February 17, 2008

Think back to your last drive-through order. Or maybe your last tech support phone call. Or even your most recent phone call to a store. Can you honestly tell me that you were greeted with clear-speaking, intelligent folks who made you feel valued as a customer? Me either.

In the past few days I’ve had an ongoing parade of interactions that make me wonder if there’s some ultra-secret Lou Ferrigno school of elocution that companies are now using for their front-line employee training.

OK, that might be unfair and maybe I should have used Sylvester Stallone or Marlon Brando or Humberto Brenes, but the crux of the matter is that the people who greet us, answer company phones, deliver information and take our orders can’t speak clearly.


I was tempted to let this degenerate into a “build a fence”, “deport all illegals”, “learn the language or perish” type of post. But I’m not. But don’t be fooled, I still fell that if you’re in this country illegally, either get legal or get out. If I invade someone’s home, the police don’t come by and say, “He’s in your home illegally but the government says he has XXX amount of time to get proper paperwork before we can force him to leave.” But back to clear speech.

Here are the two examples that most struck me recently in the mini quest for clear communication.

1 – Drive-through transaction at McDonald’s

McDonald’s IS my kind of place. There’s nothing like a Big Mac in the morning and their fries are still the best. I enjoy the dollar menu and further jump for joy when they do a two-fer special on Egg McMuffins and any other Mcfood item they put on sale. But I cannot stand it when I’m at the drive-through and I can’t understand what the headset jockey is saying.

How hard is it to put an English-speaking person on the speaker so the order is taken clearly and correctly? It’s nice that they now list out your order on the video screen so you can check it yourself, but when I say, “Big Mac no lettuce, PowerAde and a McChicken” I want the screen to reflect that.

Guess what the screen said back to me the other day. That’s right:

Three Big Macs with extra lettuce
Chicken McNuggets


ARE YOU KIDDING ME? It took me about eight minutes to finally get her to correct the order and when I pulled up to the delivery window I could see that she didn’t understand a word I had said. The bag that was about to be passed to me was larger than my lawnmower. I’m guessing she just doubled the wrong order in hopes that six Big Macs would placate me.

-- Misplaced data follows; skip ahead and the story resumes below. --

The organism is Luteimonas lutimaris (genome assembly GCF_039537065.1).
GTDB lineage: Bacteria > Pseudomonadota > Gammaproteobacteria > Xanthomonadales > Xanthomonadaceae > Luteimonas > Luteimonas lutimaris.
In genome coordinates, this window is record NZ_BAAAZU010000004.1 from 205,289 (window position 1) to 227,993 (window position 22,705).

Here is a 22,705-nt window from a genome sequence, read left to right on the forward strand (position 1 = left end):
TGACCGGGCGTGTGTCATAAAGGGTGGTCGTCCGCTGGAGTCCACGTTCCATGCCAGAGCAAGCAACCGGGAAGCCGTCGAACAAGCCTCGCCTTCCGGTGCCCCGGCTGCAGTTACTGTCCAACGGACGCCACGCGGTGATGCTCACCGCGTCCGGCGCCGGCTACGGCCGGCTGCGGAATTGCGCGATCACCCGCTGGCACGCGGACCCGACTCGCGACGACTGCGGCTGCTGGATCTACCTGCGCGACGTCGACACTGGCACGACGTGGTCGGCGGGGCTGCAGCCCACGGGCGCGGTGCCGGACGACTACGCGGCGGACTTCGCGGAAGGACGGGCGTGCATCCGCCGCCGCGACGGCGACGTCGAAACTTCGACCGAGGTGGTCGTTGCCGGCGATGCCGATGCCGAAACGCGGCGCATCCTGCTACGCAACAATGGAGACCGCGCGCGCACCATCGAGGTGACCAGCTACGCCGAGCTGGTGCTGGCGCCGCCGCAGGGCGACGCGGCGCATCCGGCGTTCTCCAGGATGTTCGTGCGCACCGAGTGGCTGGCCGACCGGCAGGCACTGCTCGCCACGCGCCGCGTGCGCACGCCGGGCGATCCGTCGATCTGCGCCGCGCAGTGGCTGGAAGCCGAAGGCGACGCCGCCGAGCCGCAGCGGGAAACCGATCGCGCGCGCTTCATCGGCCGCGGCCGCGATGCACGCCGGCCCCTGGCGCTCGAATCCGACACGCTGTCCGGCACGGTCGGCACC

And no, the trouble was NOT the equipment. The speaker system at this particular McDonald’s is state-of-the-art and was just installed a few months ago. Further proof that it works is that when a native English-speaking person has been on the speaker during prior visits, my order, the weather and all manner of other topics have been discussed via speaker without any issues.

2. Foxwoods Resort Casino

(at this stage of the game I’m thinking this should be a podcast and not just a blog entry, so it might turn into a Bowl of Cheese podcast)

I called the casino this morning to make sure my 2-hour drive south wouldn’t be for naught. I wanted to find out what tournaments were scheduled today and what satellites would be offered. The reasoning was that I didn’t want to jet down to Connecticut for a tournament that wasn’t happening and I figured a phone call was the simple way to find out. Not correct.


After being dumped from their automated phone system twice—voice recognition is still not the best technology—I got in touch with a friendly operator. I could understand her. She routed my call to the poker room and suddenly it was like that night I went to meet my friends at the Portuguese bar and found myself drinking alone for 40 minutes before I realized I ‘might’ have taken one wrong turn.

Let me assure you that mangled French and limited Spanish are not substitutes for a knowledge of Portuguese. Onward…

No, the people at the poker room weren’t from another country, more like from the land where talking with your mouth full or mumbling your sentences is standard practice. The woman who first answered spat her name and some other syllables at me and I just guessed at what she said. Then I explained I wanted to check today’s tournament schedule. She transferred me to the guy who inspired this post—Andre the Giant.

Because we don’t yet have Jetson’s viewphones, I can only imagine his visage but this guy talked as if he were pulling a train with his teeth and eating an 11-pound pizza at the same time. I had to ask him to repeat the tournament schedule three times before I sort-of figured it out. But to be sure I spoke it back to him twice and got him to grunt in the affirmative both times.

Why do businesses let people who can’t talk even touch their phones? Is it a political correctness thing? Get over it. Some people are good at communicating and some are not. That’s just the way it is.

Sadly, the same people who put these morons on their first line of defense are the ones who often miss the point of sarcasm and ignore genuine feedback. Not to wrap this up with poker, but Sitboaf and I have been playing poker in NH for about three years now. In that time we have seen multiple rooms open up and multiple rooms close.

We are trained in advertising and marketing and have offered our services FREE to these people to keep their rooms running along seamlessly. But they have declined our offer and more often than not are out of business in a matter of months. It just happened at the Big Bear Cardroom and who knows which room is next.

I wish people would listen. And I wish they would learn to speak.

Can you hear me now?

More to come…